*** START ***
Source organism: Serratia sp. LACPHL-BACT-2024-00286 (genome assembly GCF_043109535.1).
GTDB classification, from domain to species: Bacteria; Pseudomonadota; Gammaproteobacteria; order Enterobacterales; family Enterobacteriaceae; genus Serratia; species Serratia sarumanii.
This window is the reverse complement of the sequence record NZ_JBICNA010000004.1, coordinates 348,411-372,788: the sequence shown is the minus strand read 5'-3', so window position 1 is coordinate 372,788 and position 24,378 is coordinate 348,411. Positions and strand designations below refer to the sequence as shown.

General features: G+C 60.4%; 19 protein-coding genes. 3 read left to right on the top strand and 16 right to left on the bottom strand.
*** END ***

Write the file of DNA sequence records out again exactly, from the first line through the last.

Source organism: Serratia sp. LACPHL-BACT-2024-00286 (genome assembly GCF_043109535.1).
GTDB classification, from domain to species: Bacteria; Pseudomonadota; Gammaproteobacteria; order Enterobacterales; family Enterobacteriaceae; genus Serratia; species Serratia sarumanii.
This window is the reverse complement of the sequence record NZ_JBICNA010000004.1, coordinates 348,411-372,788: the sequence shown is the minus strand read 5'-3', so window position 1 is coordinate 372,788 and position 24,378 is coordinate 348,411. Positions and strand designations below refer to the sequence as shown.

General features: G+C 60.4%; 19 protein-coding genes. 3 read left to right on the top strand and 16 right to left on the bottom strand.